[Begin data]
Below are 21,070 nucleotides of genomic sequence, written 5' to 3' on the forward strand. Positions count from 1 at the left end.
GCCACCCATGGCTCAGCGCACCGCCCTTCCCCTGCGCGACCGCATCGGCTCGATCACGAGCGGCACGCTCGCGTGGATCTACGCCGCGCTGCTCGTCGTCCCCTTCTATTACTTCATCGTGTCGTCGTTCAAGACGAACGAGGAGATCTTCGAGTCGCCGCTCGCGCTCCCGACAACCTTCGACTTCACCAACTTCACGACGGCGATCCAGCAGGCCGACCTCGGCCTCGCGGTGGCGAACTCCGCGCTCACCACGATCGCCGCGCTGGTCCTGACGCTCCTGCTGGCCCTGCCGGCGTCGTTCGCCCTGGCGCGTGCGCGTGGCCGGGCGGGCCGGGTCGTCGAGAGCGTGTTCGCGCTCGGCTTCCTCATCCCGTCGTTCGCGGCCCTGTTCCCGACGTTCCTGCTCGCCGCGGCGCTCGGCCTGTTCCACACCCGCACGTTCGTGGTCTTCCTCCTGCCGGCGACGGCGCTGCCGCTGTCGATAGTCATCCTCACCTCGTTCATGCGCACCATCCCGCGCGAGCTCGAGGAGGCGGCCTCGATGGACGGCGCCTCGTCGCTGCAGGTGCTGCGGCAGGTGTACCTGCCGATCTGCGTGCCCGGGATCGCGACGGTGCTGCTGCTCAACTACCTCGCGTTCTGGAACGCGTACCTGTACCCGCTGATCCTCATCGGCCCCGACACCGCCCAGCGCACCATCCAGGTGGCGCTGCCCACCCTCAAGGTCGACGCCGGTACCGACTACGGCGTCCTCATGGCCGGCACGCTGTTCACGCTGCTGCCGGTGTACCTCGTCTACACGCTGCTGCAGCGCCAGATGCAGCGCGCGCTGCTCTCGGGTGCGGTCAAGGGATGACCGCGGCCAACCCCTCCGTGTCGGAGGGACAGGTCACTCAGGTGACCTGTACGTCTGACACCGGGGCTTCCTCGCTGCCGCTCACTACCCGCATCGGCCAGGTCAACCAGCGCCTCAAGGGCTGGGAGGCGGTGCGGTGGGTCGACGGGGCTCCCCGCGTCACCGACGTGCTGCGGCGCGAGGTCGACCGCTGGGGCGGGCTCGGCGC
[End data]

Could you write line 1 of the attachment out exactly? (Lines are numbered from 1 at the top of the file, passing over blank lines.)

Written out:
Below are 21,070 nucleotides of genomic sequence, written 5' to 3' on the forward strand. Positions count from 1 at the left end.